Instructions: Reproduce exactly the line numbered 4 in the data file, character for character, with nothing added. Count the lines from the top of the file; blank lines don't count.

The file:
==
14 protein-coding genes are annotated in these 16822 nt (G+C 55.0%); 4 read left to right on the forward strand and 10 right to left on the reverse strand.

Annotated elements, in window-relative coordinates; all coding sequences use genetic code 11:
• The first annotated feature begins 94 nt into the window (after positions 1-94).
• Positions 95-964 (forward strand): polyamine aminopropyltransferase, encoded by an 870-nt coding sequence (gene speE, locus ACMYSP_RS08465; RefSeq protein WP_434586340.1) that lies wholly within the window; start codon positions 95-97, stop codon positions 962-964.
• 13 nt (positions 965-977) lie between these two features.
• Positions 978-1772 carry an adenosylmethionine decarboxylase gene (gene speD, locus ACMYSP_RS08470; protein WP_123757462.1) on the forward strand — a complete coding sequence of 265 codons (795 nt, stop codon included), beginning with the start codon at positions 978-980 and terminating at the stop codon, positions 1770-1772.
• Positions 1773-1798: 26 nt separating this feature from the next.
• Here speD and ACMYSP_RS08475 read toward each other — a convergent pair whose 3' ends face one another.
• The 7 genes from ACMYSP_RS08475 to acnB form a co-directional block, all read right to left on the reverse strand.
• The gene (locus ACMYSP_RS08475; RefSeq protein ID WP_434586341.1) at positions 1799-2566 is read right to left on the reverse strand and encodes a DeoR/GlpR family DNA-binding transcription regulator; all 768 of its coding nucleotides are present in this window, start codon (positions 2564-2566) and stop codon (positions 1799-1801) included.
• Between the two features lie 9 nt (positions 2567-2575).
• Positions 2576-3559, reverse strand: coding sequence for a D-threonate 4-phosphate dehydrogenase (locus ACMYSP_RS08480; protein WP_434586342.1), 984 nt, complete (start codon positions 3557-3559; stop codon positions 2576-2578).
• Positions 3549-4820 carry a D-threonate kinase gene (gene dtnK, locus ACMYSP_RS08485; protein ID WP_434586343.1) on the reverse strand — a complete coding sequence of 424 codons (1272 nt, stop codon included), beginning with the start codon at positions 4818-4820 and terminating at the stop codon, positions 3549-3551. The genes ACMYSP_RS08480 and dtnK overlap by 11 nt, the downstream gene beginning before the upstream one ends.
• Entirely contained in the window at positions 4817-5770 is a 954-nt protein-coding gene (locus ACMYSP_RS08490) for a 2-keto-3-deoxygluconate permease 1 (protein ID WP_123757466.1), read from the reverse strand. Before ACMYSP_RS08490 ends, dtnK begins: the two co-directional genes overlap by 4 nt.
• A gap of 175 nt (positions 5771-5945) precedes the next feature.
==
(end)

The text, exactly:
• Positions 95-964 (forward strand): polyamine aminopropyltransferase, encoded by an 870-nt coding sequence (gene speE, locus ACMYSP_RS08465; RefSeq protein WP_434586340.1) that lies wholly within the window; start codon positions 95-97, stop codon positions 962-964.